Religious Conservatives Face New American Reality

At churches across the country, Christian pastors are deeply concerned about the future of religious freedom in America. After the devastating ruling from the Supreme Court, many religious conservatives see dark times ahead. “Welcome to the new world,” said Roy Moore, Alabama’s Supreme Court Chief Justice on Sunday. “It’s just changed for you Christians. You are going to be persecuted.”

While it’s tempting to wave off this kind of talk as hyperbole, the facts are unmistakable. In the blink of an eye, things have changed. Despite the fact that the majority of religious conservatives oppose gay marriage, their position has become one of bigotry and hate in the eyes of the media. And it could be only a matter of time before the law sees it the same way. Clergymen themselves are safe for the time being, protected by the First Amendment. But when it comes to faith-based schools and charities, there is a decided chill in the air.

In writing his dissent to the ruling, Supreme Court Justice Samuel Alito said, “I assume that those who cling to old beliefs will be able to whisper their thoughts in the recesses of their homes, but if they repeat those views in public, they will risk being labeled as bigots and treated as such by governments, employers, and schools.”

That’s not some old kook preaching fire and brimstone in a church basement in Florida; that’s a Supreme Court justice telling us that this decision on gay marriage is about to change the country in a big way. This isn’t just about whether or not states can enact bans against same-sex marriage. This is about whether or not it will be permitted for anyone to oppose the institution without being treated like a social pariah.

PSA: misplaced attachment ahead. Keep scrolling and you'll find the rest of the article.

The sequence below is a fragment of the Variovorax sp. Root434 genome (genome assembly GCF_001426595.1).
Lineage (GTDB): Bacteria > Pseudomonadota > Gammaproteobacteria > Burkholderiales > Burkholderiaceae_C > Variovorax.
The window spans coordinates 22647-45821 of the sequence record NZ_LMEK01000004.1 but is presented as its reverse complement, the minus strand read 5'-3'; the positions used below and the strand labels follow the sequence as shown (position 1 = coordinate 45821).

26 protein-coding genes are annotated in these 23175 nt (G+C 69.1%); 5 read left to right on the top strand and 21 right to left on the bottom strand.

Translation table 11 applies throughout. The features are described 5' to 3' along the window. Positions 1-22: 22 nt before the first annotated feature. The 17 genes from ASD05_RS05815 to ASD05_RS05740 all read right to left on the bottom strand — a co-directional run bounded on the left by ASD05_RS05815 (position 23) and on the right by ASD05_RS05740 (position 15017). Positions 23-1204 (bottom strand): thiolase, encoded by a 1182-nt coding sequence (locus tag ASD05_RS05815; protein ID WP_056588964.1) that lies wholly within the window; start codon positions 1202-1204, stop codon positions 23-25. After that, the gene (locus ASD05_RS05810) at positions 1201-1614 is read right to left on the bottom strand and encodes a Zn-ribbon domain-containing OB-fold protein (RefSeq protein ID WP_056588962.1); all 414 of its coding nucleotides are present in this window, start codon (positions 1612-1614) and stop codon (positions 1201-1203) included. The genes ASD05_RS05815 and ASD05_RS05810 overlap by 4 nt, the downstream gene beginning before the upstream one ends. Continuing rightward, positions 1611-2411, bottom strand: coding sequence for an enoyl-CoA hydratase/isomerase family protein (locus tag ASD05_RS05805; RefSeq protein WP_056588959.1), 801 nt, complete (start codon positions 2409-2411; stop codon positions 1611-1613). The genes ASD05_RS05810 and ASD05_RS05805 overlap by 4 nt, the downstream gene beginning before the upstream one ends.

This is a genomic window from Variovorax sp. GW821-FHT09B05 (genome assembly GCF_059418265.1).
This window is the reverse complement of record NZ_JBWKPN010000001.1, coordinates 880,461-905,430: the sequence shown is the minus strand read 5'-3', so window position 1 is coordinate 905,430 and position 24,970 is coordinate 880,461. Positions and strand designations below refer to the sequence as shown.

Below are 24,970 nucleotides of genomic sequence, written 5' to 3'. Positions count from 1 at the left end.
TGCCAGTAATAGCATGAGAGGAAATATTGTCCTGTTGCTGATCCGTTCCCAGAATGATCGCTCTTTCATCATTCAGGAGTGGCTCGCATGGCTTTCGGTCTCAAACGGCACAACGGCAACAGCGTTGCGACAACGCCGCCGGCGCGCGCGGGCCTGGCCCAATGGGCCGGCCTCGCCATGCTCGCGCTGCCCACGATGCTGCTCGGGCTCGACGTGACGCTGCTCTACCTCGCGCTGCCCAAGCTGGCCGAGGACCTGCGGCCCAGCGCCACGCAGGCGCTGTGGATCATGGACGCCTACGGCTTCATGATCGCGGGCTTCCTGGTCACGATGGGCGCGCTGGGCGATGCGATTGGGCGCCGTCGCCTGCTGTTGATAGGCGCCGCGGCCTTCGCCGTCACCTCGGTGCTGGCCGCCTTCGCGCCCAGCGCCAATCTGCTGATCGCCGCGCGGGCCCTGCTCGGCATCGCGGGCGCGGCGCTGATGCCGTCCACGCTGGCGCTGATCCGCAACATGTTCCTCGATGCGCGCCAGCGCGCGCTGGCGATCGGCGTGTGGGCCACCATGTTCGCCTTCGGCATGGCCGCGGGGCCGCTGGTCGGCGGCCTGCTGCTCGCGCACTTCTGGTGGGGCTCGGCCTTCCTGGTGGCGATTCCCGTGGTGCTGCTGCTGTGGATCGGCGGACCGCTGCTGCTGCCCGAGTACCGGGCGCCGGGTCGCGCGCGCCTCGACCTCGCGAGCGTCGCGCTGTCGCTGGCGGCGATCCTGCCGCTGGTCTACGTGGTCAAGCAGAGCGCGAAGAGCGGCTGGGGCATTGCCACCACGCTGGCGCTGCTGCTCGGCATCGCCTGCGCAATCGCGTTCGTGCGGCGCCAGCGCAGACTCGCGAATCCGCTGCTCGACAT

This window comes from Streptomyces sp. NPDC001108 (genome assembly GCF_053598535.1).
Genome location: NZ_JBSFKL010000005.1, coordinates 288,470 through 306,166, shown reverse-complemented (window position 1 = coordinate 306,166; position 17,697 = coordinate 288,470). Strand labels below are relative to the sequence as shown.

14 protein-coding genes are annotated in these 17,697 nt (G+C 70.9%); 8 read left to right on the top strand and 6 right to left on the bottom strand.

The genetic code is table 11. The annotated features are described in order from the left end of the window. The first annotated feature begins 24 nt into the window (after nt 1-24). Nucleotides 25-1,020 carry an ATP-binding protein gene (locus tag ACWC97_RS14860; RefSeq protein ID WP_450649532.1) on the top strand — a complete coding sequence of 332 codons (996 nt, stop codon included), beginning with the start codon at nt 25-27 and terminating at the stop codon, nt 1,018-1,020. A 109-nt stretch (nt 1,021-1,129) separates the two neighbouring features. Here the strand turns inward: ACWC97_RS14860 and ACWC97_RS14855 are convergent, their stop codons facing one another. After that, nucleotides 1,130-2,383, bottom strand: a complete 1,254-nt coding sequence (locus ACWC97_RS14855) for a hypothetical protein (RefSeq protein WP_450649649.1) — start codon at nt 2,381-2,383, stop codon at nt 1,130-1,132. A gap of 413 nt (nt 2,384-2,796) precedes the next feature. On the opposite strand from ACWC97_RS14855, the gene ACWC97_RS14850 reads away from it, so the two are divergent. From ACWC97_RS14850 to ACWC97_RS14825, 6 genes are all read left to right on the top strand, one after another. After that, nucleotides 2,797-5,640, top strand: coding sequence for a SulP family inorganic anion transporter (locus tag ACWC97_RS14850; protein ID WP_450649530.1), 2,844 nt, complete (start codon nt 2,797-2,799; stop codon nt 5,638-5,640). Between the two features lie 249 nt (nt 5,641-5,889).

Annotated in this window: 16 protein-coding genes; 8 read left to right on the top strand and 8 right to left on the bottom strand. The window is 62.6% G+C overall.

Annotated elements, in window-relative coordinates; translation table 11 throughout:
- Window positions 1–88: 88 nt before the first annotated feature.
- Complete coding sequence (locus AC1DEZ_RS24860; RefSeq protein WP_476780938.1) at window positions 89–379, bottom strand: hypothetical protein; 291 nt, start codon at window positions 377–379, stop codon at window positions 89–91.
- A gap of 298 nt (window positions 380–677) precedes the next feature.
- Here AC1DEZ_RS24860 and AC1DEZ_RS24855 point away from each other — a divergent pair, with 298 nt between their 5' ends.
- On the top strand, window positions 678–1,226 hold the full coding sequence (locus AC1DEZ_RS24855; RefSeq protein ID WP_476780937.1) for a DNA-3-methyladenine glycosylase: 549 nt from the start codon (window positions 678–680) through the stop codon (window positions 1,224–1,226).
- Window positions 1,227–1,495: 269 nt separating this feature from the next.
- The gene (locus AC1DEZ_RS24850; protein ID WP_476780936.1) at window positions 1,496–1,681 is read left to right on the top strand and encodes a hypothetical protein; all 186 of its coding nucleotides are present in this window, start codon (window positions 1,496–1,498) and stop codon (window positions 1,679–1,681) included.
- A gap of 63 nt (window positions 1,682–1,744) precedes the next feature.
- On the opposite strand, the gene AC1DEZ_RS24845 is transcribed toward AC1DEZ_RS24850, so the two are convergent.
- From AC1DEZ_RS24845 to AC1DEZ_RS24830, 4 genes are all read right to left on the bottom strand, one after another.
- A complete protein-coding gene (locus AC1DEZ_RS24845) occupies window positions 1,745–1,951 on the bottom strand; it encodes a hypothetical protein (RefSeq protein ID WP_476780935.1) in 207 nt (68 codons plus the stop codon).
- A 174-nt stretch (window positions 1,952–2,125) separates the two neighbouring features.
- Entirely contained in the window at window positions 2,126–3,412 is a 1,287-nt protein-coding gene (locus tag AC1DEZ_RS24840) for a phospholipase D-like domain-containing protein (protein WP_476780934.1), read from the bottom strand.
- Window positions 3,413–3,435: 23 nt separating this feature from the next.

Think about how far we’ve come and how fast. To liberals, of course, the speed at which this has happened is a good thing. They see it as the culmination of a generation’s worth of work. They see it as a grand step forward for civil rights. To them, Friday’s decision was as monumental as anything that happened in the late 1960s.

To conservatives who believe in the traditional definition of marriage, however, Friday’s decision was the biggest slap in the face since Roe v. Wade. Rather than use the Constitution as their guide, the Supreme Court decided to put their stamp of approval on the trend of the day. Sure, the assent came up with all kinds of legal gobbledygook to justify the decision, but this was a decision made for political purposes alone. It was a finger in the face of traditionalists, Christians, and Webster’s Dictionary.

In a country where five men and women can change the definition of marriage with a snap of their fingers, what can’t happen? What can the Constitution protect us from? How bad will it get?

These are the questions that America’s Christians and conservatives are asking themselves this week, and there are no easy answers. We’ve been cast as the villains in the grand LGBT morality play. The “heroes” smell blood, and they are ready to finish us off. Let’s show them that we will not go quietly into this rainbow night.

 


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